[1. “Edinburgh Review,” October, 1874, p. 205.]
describing a spiral, will be plunged into the incandescent mass of the sun can be calculated."
The comet of 1874, first seen by Coggia, at Marseilles, and called by his name, came between the earth and the sun, and approached within sixty thousand miles of the flaming surface of the sun. It traveled through this fierce blaze at the rate of three hundred and sixty-six miles per second! Three hundred and sixty-six miles per second! When a railroad-train moves at the rate of a mile per minute, we regard it as extraordinary speed; but three hundred and sixty-six miles per second! The mind fails to grasp it.
When this comet was seen by Sir John Herschel, after it had made its grand sweep around the sun, it was not more than six times the breadth of the sun’s face away from the sun. And it had come careering through infinite space with awful velocity to this close approximation to our great luminary.
And remember that these comets are no animalculæ. They are monsters that would reach from the sun to the earth. And when we say that they come so close to the sun as in the above instances, it means peril to the earth by direct contact; to say nothing of the results to our planet by the increased combustion of the run, and the increased heat on earth should one of them fall upon the sun. We have seen, in the last chapter, that the great comet of 1843 possessed a tail one hundred and fifty million miles long; that is, it would reach from the sun to the earth, and have over fifty million miles of tail to spare; and it swept this gigantic appendage around in two hours, describing the are of a circle six hundred million miles long!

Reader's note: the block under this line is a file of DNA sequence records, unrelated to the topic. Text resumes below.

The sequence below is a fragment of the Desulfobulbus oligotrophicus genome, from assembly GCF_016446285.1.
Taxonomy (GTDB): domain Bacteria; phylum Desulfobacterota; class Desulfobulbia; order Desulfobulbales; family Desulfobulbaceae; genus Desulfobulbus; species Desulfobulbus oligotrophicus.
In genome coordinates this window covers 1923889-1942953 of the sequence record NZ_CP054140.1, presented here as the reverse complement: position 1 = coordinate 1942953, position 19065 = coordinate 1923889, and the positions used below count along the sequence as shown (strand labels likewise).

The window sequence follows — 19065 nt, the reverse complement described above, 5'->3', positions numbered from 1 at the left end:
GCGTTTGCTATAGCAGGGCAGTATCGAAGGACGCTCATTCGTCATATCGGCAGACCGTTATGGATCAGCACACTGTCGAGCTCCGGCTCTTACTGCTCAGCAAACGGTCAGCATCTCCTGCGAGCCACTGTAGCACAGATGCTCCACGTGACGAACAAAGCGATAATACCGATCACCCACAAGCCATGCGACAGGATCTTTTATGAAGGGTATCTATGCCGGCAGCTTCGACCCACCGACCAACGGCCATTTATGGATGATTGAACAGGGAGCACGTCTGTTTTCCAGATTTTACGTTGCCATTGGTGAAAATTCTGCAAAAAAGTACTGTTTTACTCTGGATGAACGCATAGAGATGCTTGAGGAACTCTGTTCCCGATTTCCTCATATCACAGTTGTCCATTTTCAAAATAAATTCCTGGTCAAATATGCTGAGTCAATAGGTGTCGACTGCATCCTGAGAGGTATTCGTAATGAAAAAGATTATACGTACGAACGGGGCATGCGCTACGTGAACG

[1. Guillemin, “The Heavens,” p. 247.]
The mind fails to grasp these figures. Solar space is hardly large enough for such gyrations.
And it must be remembered that this enormous creature actually grazed the surface of the sun.
And it is supposed that this monster of 1843, which was first seen in 1668, returned, and was seen in the southern hemisphere in 1880—that is to say, it came back in thirty-seven years instead of one hundred and seventy-five years. Whereupon Mr. Proctor remarked:
“If already the comet experiences such resistance in passing through the corona when at its nearest to the sun that its period undergoes a marked diminution, the effect must of necessity be increased at each return, and after only a few, possibly one or two, circuits, the comet will be absorbed by the sun.”
On October 10, 1880, Lewis Swift, of Rochester, New York, discovered a comet which has proved to be of peculiar interest. From its first discovery it has presented no brilliancy of appearance, for, during its period of visibility, a telescope of considerable power was necessary to observe it. Since this comet, when in close proximity to the earth, was very faint indeed, its dimensions must be quite moderate.